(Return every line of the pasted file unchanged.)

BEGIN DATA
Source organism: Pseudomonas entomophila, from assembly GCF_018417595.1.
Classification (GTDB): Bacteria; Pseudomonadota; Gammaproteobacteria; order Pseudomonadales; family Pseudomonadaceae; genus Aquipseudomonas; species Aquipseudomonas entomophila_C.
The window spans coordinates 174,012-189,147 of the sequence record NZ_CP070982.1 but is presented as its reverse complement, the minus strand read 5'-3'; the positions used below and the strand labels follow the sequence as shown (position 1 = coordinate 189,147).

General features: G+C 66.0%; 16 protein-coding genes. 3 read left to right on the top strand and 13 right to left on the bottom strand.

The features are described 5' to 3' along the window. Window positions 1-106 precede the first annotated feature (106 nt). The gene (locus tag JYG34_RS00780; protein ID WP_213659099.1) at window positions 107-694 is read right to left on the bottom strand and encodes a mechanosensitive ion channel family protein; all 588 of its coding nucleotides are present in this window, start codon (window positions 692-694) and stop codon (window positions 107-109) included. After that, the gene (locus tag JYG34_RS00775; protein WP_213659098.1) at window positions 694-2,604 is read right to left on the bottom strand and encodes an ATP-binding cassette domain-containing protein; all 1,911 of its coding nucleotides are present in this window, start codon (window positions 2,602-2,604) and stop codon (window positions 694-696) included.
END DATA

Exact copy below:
Source organism: Pseudomonas entomophila, from assembly GCF_018417595.1.
Classification (GTDB): Bacteria; Pseudomonadota; Gammaproteobacteria; order Pseudomonadales; family Pseudomonadaceae; genus Aquipseudomonas; species Aquipseudomonas entomophila_C.
The window spans coordinates 174,012-189,147 of the sequence record NZ_CP070982.1 but is presented as its reverse complement, the minus strand read 5'-3'; the positions used below and the strand labels follow the sequence as shown (position 1 = coordinate 189,147).

General features: G+C 66.0%; 16 protein-coding genes. 3 read left to right on the top strand and 13 right to left on the bottom strand.

The features are described 5' to 3' along the window. Window positions 1-106 precede the first annotated feature (106 nt). The gene (locus tag JYG34_RS00780; protein ID WP_213659099.1) at window positions 107-694 is read right to left on the bottom strand and encodes a mechanosensitive ion channel family protein; all 588 of its coding nucleotides are present in this window, start codon (window positions 692-694) and stop codon (window positions 107-109) included. After that, the gene (locus tag JYG34_RS00775; protein WP_213659098.1) at window positions 694-2,604 is read right to left on the bottom strand and encodes an ATP-binding cassette domain-containing protein; all 1,911 of its coding nucleotides are present in this window, start codon (window positions 2,602-2,604) and stop codon (window positions 694-696) included.